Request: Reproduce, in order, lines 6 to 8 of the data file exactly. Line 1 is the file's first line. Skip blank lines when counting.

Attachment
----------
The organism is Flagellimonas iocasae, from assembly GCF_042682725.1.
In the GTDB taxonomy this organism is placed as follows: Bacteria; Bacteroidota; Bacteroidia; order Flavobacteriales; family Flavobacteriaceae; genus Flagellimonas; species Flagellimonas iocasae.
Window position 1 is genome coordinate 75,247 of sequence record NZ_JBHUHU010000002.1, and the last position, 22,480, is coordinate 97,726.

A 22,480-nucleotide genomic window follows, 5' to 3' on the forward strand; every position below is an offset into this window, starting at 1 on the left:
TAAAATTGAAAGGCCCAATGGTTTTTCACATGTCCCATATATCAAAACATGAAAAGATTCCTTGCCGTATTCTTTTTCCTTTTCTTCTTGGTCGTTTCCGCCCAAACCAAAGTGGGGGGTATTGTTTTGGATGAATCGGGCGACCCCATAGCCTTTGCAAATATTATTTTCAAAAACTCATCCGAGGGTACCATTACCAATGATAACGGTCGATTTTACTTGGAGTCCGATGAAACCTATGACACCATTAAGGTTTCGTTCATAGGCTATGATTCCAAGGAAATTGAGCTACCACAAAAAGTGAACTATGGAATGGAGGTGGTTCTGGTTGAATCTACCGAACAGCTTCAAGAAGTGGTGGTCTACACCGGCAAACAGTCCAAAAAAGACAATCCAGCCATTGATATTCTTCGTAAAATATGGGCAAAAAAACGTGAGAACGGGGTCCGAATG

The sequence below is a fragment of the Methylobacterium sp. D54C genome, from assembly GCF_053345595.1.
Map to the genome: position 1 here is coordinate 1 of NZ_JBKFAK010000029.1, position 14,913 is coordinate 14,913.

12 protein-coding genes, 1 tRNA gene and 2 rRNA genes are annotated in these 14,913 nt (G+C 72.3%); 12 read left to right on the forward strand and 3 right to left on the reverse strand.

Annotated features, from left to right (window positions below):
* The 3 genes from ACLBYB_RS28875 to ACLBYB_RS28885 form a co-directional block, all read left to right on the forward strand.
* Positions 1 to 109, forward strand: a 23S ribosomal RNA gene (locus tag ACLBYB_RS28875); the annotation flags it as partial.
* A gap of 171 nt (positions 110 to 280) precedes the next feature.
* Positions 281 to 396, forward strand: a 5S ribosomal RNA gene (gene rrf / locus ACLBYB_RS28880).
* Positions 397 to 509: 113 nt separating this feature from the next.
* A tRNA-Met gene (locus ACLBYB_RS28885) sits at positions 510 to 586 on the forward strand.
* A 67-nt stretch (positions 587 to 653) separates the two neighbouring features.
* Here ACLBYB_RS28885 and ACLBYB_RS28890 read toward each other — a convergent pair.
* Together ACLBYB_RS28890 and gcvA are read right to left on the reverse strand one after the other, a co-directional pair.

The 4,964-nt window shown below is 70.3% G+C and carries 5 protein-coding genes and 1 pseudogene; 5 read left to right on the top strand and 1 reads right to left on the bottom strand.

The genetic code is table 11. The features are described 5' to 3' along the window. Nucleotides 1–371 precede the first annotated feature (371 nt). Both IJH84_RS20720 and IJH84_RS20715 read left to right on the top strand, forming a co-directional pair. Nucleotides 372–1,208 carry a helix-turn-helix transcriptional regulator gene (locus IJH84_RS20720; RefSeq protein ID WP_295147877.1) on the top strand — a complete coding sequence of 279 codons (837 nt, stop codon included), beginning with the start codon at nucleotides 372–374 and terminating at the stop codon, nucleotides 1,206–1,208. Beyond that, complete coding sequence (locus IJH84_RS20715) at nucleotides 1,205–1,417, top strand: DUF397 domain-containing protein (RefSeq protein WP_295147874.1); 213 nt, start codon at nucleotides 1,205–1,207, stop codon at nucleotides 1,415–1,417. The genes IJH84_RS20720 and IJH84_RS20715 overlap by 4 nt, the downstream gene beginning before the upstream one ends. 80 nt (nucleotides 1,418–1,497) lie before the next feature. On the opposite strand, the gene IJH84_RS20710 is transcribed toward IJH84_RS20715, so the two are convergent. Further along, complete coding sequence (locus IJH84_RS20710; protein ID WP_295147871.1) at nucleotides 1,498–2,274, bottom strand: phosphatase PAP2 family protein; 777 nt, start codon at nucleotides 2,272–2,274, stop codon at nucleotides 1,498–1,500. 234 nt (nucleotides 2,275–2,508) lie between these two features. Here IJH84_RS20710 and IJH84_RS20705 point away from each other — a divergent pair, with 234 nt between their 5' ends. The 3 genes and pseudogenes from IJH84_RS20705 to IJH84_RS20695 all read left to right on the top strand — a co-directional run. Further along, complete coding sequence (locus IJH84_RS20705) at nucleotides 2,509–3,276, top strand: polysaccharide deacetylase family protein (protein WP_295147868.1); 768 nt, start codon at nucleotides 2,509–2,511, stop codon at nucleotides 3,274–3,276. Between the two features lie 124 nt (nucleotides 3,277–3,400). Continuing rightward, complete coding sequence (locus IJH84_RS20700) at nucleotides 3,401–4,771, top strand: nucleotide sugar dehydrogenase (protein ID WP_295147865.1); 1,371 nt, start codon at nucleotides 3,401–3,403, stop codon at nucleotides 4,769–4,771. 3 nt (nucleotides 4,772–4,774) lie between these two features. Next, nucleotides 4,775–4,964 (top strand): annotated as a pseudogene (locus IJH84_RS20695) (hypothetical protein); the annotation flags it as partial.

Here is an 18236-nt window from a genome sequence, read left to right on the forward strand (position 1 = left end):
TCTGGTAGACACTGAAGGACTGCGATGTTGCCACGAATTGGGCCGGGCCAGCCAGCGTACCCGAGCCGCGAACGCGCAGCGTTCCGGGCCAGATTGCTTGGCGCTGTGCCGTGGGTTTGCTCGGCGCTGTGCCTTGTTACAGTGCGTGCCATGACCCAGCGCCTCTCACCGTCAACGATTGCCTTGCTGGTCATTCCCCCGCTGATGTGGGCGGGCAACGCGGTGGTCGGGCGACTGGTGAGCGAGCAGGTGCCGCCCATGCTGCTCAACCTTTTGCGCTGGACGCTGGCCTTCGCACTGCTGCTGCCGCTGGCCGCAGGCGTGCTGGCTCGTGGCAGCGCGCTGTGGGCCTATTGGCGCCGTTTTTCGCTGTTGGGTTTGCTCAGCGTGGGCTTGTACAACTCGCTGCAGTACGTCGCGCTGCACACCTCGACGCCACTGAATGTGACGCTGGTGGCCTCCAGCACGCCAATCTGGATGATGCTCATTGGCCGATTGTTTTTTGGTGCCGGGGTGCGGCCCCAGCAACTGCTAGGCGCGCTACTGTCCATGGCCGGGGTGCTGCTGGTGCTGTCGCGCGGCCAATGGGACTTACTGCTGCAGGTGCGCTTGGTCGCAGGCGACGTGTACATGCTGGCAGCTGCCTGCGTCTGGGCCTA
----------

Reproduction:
The sequence below is a fragment of the Methylobacterium sp. D54C genome, from assembly GCF_053345595.1.
Map to the genome: position 1 here is coordinate 1 of NZ_JBKFAK010000029.1, position 14,913 is coordinate 14,913.

12 protein-coding genes, 1 tRNA gene and 2 rRNA genes are annotated in these 14,913 nt (G+C 72.3%); 12 read left to right on the forward strand and 3 right to left on the reverse strand.